Among the many ways in which the world changed in 2001 was the addition to the Nihon Sumo Kyokai’s official list of kimarite (‘deciding move’, literally ‘deciding hand’) of a category of five self-defeating moves. (This is where the official translation of kimarite as ‘winning technique’ becomes a bit awkward.)
- fumidashi ‘(rear) step out’ – This is when the defending rikishi accidentally steps back over the edge without the attacker initiating any kind of technique [cf. fumie (‘step pictures’), the holy icons that early Japanese Christians were supposed to step on to prove they were no longer believers].
- isamiashi ‘forward step out’ [lit. ‘spirited foot’] – This is when the attacking rikishi accidentally steps too far forward and out of the ring before winning the match, giving the victory to his opponent.
- tsukihiza ‘touch knee’ – This is when a rikishi stumbles without any real contact with his opponent and loses the match by touching down with one or both knees.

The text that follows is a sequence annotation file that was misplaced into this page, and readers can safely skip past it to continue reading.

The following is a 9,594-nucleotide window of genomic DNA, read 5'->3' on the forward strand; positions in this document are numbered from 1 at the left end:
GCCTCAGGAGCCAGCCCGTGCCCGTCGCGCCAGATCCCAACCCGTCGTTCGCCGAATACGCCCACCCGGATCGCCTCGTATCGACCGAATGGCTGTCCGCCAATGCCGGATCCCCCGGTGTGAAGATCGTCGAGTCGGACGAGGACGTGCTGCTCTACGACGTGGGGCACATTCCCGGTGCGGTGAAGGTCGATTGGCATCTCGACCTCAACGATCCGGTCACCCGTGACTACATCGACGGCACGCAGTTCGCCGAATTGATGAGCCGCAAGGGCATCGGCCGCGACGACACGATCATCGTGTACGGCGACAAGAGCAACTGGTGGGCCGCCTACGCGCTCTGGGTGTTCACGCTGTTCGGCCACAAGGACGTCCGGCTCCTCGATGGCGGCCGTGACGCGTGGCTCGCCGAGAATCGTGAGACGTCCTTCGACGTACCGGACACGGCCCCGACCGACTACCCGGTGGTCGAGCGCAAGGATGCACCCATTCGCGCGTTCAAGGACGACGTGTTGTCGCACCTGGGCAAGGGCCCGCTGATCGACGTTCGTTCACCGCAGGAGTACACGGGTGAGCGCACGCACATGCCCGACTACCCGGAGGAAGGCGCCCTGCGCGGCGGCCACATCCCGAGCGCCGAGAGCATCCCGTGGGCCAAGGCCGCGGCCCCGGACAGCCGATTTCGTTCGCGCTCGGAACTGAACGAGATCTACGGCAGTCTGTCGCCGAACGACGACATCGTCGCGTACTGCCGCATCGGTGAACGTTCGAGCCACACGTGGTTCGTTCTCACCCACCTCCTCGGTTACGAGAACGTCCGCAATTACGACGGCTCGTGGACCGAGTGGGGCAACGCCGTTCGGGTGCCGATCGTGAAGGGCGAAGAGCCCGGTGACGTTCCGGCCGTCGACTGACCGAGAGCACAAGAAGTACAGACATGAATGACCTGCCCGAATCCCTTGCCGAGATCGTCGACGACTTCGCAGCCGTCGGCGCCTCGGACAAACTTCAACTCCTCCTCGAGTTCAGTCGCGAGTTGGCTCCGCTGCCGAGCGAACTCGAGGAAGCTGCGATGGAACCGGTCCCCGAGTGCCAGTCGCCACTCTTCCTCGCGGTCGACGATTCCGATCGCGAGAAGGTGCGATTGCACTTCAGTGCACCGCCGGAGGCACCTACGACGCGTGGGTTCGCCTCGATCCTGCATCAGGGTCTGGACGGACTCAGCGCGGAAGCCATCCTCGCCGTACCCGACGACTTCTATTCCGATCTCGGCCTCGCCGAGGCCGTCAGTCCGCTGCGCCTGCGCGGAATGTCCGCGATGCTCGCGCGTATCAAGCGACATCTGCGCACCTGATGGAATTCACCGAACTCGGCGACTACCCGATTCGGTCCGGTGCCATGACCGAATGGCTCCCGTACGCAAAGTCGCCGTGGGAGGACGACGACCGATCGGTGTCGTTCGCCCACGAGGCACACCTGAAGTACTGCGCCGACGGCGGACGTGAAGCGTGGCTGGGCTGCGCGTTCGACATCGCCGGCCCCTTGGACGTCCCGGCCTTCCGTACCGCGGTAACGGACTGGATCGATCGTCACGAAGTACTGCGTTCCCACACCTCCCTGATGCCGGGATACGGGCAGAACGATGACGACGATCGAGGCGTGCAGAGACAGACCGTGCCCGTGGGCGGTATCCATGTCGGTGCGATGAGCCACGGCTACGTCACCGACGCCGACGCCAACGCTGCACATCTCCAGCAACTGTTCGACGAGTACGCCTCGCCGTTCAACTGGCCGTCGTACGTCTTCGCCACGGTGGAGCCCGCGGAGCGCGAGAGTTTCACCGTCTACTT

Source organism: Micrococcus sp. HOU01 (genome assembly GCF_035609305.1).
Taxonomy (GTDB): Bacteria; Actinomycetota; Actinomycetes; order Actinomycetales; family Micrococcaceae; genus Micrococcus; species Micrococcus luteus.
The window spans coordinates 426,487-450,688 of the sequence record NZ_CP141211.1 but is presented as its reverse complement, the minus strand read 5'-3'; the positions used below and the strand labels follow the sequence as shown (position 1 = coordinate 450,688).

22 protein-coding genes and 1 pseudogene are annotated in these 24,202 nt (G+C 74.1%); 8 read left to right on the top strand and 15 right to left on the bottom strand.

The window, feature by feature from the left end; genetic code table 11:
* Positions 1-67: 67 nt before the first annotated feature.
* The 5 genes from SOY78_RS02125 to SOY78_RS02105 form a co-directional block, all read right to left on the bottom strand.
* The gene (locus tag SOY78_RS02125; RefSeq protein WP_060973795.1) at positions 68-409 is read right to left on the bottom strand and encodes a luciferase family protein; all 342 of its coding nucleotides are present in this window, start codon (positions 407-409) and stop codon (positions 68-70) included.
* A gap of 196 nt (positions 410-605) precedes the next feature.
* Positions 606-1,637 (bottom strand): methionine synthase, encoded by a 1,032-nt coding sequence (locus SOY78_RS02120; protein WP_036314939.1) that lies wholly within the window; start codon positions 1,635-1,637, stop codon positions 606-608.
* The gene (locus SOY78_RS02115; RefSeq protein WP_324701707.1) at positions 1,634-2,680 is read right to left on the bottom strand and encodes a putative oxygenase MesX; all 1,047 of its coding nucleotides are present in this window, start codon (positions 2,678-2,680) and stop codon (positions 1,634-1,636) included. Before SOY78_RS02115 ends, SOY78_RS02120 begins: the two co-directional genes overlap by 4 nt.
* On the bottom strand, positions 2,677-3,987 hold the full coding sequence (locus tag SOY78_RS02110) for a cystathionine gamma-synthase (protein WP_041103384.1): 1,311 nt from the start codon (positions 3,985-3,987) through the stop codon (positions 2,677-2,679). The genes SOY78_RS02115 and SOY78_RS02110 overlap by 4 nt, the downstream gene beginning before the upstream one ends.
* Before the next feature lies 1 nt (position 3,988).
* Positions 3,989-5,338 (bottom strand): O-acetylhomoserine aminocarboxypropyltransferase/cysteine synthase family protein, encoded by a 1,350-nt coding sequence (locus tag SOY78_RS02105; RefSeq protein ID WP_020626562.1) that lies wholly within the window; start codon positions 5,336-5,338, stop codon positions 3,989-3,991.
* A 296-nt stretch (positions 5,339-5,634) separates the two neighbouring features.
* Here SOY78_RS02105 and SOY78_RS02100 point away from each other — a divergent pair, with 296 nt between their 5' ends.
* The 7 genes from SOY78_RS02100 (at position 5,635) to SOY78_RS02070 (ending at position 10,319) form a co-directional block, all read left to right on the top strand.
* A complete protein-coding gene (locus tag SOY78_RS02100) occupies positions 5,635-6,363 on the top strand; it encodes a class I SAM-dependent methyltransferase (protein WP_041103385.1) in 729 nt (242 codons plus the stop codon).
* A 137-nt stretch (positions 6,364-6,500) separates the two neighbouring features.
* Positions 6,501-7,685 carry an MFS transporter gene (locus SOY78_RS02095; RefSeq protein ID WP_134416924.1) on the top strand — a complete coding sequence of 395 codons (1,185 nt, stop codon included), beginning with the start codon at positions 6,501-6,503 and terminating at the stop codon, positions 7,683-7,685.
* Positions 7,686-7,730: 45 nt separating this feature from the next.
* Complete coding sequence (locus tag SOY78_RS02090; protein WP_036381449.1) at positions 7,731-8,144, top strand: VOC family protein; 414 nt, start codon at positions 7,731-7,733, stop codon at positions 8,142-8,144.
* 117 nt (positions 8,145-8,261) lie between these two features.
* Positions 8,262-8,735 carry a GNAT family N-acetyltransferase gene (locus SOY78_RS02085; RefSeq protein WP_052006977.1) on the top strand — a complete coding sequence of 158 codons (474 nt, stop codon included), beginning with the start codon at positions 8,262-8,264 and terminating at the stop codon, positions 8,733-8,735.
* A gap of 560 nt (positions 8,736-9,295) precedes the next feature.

- tsukite ‘touch hand’ – This is when a rikishi stumbles without any real contact with his opponent and loses the match by touching down with one or both hands.
- koshikudake ‘hip collapse’ – This is when a rikishi falls over backwards without his opponent attempting any technique.
In this instance, the rather hide-bound, but tradition-inventing Sumo Kyokai seems to have been rather visionary. I expect “Self-Defeat, and How to Avoid It” to be one of the major themes of the 21st century.
UPDATE: After Day 12 of the current Natsu Basho, Asashoryu remains 12-0, with no one else closer than 10-2. The Bulgarian Kotooshu suffered a quick and brutal loss to Asashoryu yesterday by a tsukidashi (‘frontal thrust out’), but he recovered nicely today to beat the ozeki (‘champion’) Chiyotaikai, who had been only one loss behind the grand champion, but is now at 10-2.